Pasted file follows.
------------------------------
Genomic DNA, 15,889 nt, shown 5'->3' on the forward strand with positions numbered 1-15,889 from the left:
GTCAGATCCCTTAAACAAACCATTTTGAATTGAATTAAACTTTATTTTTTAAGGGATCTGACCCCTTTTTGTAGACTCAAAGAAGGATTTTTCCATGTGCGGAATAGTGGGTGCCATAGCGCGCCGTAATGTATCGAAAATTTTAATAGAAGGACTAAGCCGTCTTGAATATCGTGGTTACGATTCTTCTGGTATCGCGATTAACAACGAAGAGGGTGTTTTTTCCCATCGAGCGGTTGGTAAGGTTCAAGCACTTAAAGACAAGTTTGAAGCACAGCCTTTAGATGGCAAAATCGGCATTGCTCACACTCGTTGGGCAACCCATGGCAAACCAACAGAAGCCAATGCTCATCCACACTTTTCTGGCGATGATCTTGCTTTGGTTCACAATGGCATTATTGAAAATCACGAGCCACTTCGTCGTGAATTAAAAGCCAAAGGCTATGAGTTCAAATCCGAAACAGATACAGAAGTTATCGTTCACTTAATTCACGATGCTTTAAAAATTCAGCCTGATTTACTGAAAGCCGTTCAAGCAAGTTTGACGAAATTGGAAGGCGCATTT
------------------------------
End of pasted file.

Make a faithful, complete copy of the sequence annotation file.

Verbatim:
Genomic DNA, 15,889 nt, shown 5'->3' on the forward strand with positions numbered 1-15,889 from the left:
GTCAGATCCCTTAAACAAACCATTTTGAATTGAATTAAACTTTATTTTTTAAGGGATCTGACCCCTTTTTGTAGACTCAAAGAAGGATTTTTCCATGTGCGGAATAGTGGGTGCCATAGCGCGCCGTAATGTATCGAAAATTTTAATAGAAGGACTAAGCCGTCTTGAATATCGTGGTTACGATTCTTCTGGTATCGCGATTAACAACGAAGAGGGTGTTTTTTCCCATCGAGCGGTTGGTAAGGTTCAAGCACTTAAAGACAAGTTTGAAGCACAGCCTTTAGATGGCAAAATCGGCATTGCTCACACTCGTTGGGCAACCCATGGCAAACCAACAGAAGCCAATGCTCATCCACACTTTTCTGGCGATGATCTTGCTTTGGTTCACAATGGCATTATTGAAAATCACGAGCCACTTCGTCGTGAATTAAAAGCCAAAGGCTATGAGTTCAAATCCGAAACAGATACAGAAGTTATCGTTCACTTAATTCACGATGCTTTAAAAATTCAGCCTGATTTACTGAAAGCCGTTCAAGCAAGTTTGACGAAATTGGAAGGCGCATTT